The intervention I want to talk about today isn’t a specific game, so I am writing in a different format than I usually do in this series. Details about the client interaction that I describe below have been changed for privacy, but the spirit of the story is in tact.
Since March, I have gotten much more comfortable holding online sessions with kids, but in the beginning one of my biggest struggles was holding their attention long enough to have a productive session. In my office, kids can run around, and I can just follow them. If a child disengages or shuts down, I can get down on the floor and join them at their level. But when I’m on camera, I can’t move or even control what I am looking at.
Early on in my work from home life, I asked a child if we could talk about the difficulty they were having engaging with me on Zoom. I asked what might help them focus, and they said (this is paraphrased), “I’m sorry, Dr. Amy, but before our meeting I was watching Godzilla, and that’s just more interesting than you are.”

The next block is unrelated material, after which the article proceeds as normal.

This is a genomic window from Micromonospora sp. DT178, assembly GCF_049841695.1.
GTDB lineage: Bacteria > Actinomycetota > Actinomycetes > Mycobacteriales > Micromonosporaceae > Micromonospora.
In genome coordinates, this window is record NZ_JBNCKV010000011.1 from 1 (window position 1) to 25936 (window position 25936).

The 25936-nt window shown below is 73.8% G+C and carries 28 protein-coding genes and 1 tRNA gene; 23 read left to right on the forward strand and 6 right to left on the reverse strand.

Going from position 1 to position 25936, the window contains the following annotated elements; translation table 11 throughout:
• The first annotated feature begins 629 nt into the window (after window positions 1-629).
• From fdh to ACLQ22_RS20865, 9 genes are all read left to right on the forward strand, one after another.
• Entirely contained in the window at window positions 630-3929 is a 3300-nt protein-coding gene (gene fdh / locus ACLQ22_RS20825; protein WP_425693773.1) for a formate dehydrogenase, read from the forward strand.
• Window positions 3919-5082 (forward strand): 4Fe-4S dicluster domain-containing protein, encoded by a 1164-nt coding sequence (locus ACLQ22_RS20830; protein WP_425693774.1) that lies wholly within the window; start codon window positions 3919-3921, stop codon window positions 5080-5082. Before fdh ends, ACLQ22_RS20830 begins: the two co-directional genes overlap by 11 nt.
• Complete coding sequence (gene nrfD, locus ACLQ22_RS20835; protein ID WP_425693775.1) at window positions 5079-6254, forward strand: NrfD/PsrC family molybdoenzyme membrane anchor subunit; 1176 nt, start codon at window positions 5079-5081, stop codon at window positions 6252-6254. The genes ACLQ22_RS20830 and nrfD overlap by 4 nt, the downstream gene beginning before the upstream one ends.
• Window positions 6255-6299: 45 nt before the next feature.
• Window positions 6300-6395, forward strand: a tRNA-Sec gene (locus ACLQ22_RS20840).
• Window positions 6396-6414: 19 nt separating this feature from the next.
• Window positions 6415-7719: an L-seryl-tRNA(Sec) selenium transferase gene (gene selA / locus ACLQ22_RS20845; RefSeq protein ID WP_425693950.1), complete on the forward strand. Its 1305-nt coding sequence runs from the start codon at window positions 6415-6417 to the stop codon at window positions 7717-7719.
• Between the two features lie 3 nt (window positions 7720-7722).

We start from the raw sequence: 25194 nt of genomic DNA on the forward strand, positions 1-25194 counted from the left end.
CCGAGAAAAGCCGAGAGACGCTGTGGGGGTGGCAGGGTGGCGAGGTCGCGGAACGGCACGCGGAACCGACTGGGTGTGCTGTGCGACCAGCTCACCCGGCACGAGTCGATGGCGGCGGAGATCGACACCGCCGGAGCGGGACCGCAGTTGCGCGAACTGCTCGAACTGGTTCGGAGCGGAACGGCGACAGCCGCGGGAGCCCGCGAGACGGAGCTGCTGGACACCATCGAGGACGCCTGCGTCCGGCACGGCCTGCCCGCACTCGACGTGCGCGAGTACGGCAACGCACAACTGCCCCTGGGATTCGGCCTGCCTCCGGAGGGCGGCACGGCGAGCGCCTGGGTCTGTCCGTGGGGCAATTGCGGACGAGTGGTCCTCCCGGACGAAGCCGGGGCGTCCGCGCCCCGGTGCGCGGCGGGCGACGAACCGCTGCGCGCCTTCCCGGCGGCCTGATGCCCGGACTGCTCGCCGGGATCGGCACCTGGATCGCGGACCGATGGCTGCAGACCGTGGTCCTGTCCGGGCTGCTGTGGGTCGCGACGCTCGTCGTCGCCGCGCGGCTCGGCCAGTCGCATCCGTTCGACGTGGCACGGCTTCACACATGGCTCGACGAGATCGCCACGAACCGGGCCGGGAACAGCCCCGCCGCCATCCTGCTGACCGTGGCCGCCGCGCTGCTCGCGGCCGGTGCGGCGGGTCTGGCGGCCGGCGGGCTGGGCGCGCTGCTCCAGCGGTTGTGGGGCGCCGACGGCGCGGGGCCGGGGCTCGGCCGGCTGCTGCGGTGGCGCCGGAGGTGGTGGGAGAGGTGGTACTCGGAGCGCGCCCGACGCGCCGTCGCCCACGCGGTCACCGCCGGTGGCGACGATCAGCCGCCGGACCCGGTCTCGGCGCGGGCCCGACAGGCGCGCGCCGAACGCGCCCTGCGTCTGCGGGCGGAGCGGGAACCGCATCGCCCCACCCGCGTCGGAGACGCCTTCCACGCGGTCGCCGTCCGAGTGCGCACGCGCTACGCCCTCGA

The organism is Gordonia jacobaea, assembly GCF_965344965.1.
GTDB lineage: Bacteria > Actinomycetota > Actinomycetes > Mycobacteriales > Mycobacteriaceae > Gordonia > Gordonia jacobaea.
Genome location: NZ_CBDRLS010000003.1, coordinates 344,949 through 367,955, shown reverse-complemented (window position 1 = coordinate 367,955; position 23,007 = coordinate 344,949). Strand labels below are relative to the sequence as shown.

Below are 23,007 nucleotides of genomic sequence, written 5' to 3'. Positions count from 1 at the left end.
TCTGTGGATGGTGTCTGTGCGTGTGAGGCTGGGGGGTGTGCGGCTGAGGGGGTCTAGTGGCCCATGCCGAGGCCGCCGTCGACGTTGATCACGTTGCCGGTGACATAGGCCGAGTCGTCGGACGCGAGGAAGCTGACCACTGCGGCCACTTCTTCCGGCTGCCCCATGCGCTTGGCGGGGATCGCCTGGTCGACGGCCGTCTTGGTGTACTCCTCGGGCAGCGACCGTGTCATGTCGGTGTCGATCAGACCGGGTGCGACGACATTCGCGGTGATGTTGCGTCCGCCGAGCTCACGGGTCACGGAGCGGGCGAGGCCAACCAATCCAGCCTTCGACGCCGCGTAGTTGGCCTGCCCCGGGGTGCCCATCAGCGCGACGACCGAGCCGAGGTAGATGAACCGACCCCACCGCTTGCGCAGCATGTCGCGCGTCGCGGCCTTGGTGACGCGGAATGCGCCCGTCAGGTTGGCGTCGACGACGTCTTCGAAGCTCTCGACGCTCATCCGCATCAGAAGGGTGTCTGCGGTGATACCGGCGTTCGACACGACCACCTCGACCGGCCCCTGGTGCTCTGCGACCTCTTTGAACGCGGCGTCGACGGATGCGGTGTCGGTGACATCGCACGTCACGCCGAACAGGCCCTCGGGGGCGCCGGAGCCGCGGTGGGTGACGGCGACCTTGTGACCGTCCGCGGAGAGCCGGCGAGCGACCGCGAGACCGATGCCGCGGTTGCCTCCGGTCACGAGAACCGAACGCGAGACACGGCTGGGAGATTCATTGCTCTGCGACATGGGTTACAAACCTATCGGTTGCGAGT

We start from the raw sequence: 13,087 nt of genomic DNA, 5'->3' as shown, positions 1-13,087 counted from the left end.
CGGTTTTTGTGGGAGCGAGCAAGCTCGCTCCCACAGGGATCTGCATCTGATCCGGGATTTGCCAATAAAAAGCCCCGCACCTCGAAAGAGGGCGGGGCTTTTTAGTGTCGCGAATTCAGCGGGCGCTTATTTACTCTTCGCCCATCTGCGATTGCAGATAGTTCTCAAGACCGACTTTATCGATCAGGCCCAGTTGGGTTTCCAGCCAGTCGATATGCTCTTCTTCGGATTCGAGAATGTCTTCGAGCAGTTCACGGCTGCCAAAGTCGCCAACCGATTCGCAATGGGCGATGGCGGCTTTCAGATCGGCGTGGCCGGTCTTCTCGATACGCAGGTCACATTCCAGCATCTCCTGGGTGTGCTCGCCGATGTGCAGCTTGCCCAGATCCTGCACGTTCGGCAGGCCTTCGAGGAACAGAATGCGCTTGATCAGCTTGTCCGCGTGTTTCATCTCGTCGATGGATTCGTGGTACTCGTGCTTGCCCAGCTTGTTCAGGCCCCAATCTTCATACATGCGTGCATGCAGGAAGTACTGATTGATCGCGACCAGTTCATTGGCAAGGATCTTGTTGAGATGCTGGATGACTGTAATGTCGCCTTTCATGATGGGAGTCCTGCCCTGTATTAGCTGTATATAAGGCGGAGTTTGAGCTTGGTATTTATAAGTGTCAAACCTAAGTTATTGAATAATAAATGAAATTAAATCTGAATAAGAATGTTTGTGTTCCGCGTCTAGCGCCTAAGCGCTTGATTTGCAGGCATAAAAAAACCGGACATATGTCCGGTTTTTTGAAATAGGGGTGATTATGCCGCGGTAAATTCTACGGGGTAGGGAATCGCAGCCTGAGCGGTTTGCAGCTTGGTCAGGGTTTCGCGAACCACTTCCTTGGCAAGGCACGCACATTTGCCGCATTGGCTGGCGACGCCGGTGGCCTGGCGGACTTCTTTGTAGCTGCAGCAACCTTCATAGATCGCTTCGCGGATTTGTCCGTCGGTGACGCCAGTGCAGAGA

They were absolutely right; I’m not as interesting as Godzilla.
So I asked them to wait a moment, went on Google Images, found a picture of Godzilla, and made it my virtual background. It was magic! Suddenly our meeting was much more interesting.
If a child is struggling to pay attention, I’ll ask them where they would rather be and find an image that matches that, or I will find a background of their favorite television show or a special interest they have. Some kids have used the virtual background for imaginative play and will tell me that I need to be in jail, or my house is on fire, and I find a background that fits that. I’ve done sessions on the moon, at the bottom of the ocean, in a cave, and at Disneyland. This is definitely one of my favorite Zoom tools for telehealth with kids.